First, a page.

For me, I’ve gone as far as wearing a uniform. I have one type of shirt (in a single color) and one type of jeans and one type of shorts. I have all matching socks so I don’t have to pair them. This means I don’t ever have to think about, just grab what is on top and go.

How To Organize A Messy Garage

The garage is one of the hardest places because its such a dumping ground for so many things. In America, one in four people can’t park in their garage because it’s filled with so much stuff. The tough part about garages is that most of what is in there often falls into a few categories: things you have for something you intend to do, items from a deceased relative that has a lot of emotion wrapped up in it, items that represent something want to do more of (sports, exercise, etc) and things that don’t have a place.

How to clean up a messy garage with out a lot of hassle

All these things can be a challenge and you don’t just have to do the work to discard or organize them, you sometimes have to do the emotional work too. Add to that the sheer volume that a garage can hold and you have a lot of work ahead of you.

The temptation here is to organize it all, but that’s the exact wrong approach, you want to discard first, then you can organize. People often confuse organizing things into bins or boxes on a shelf as decluttering, but you haven’t actually fixed the problem, you only made the ugly truth look a little neater.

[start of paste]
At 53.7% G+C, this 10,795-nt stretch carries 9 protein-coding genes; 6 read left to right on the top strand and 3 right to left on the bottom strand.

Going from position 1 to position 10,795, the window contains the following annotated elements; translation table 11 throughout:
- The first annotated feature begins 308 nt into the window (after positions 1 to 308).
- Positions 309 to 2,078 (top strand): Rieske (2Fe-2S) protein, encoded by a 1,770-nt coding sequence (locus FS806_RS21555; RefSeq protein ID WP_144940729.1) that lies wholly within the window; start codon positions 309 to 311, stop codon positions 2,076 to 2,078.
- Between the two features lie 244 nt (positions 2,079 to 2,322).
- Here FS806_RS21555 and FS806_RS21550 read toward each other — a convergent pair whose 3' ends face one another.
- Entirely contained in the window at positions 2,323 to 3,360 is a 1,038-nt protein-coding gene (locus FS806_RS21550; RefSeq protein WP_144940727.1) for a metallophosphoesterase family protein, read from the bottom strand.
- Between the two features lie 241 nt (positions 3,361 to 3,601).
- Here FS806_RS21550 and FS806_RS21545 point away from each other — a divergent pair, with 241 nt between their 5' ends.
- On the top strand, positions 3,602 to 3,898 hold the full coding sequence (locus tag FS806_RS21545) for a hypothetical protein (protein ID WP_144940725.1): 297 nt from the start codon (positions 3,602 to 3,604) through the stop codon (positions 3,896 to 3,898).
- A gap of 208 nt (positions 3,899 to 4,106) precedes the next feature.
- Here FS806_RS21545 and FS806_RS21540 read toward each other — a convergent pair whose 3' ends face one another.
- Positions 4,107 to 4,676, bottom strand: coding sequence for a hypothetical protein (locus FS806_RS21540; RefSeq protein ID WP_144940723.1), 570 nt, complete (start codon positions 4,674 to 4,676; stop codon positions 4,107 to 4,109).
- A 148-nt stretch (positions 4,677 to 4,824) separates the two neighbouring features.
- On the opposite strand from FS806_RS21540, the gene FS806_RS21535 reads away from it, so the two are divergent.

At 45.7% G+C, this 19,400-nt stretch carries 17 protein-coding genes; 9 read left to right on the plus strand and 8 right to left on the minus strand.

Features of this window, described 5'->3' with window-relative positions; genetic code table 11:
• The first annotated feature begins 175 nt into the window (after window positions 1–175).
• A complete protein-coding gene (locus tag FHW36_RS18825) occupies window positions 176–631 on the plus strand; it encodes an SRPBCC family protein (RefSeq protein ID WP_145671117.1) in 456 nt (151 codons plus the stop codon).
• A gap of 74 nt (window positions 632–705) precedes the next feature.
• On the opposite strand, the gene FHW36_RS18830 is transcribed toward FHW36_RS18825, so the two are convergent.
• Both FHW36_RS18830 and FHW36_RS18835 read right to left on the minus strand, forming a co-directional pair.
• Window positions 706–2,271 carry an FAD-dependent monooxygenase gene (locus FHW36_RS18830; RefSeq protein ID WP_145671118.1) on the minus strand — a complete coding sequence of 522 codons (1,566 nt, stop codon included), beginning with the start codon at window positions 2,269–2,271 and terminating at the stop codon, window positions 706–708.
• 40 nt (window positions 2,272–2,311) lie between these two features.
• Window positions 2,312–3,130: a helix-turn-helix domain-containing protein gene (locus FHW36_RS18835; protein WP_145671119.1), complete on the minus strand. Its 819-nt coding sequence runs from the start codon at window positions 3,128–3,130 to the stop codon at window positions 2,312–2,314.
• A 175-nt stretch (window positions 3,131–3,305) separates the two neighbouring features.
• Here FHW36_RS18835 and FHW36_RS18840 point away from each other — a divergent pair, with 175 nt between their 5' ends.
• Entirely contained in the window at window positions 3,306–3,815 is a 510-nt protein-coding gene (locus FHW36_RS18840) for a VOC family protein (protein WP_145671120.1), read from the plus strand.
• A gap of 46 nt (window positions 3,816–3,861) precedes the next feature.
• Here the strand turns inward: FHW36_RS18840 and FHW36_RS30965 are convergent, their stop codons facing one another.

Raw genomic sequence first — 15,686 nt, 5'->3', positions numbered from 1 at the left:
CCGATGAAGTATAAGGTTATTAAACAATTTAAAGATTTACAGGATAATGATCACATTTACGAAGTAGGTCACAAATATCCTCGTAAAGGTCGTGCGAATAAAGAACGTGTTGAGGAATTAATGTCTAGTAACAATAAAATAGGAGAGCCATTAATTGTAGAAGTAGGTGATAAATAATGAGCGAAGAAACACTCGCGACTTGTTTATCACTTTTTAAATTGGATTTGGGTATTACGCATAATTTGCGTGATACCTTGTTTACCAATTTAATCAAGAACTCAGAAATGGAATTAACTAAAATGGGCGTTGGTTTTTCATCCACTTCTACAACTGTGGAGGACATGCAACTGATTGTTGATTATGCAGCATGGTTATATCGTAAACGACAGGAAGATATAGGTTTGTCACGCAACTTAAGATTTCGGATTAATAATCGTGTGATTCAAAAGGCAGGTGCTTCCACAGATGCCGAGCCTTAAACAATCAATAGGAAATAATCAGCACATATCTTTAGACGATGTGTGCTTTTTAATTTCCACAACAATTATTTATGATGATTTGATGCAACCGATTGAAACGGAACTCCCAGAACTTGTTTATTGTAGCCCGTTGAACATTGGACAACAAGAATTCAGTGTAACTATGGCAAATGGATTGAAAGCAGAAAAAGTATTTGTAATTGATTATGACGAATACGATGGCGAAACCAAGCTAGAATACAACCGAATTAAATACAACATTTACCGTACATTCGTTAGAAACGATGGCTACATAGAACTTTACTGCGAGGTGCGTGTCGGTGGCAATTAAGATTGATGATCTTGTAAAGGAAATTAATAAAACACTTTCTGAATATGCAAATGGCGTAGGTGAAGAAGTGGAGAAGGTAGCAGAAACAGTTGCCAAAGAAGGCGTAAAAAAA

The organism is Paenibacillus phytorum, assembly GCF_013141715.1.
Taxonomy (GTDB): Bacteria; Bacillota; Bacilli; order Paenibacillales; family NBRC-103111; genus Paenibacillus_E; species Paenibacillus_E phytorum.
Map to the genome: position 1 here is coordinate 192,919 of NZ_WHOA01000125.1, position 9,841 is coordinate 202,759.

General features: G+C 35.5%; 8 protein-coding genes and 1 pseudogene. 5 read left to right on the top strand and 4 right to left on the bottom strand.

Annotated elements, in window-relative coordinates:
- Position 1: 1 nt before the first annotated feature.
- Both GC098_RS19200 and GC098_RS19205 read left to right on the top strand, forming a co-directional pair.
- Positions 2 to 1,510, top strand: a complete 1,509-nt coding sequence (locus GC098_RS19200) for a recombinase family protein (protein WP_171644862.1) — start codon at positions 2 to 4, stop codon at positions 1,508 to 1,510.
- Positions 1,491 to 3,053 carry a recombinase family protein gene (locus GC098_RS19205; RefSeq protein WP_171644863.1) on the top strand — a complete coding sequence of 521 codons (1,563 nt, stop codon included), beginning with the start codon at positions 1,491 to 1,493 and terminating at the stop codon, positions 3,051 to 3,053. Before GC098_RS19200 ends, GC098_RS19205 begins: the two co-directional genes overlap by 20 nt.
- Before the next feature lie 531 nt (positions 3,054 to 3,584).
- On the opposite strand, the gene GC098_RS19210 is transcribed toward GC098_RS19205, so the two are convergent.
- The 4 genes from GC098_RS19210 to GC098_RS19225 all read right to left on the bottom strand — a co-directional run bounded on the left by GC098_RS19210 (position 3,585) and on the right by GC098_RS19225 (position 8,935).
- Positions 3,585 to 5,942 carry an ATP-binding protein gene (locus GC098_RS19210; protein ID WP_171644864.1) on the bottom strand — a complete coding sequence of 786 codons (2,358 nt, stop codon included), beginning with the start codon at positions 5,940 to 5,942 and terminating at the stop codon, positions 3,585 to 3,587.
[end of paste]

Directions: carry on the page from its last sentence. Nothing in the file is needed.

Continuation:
So get honest with yourself, start by tossing anything that is broken or doesn’t work, follow that with things you haven’t used in over a year or two. If we are honest about how likely we are actually going to use something, we can make real progress.

So those are some tips and tricks to declutter all the rooms in your house.

Your Turn!

  • What is the hardest room for you to declutter?
  • What tricks do you know of?

Decluttering your house room by room graphic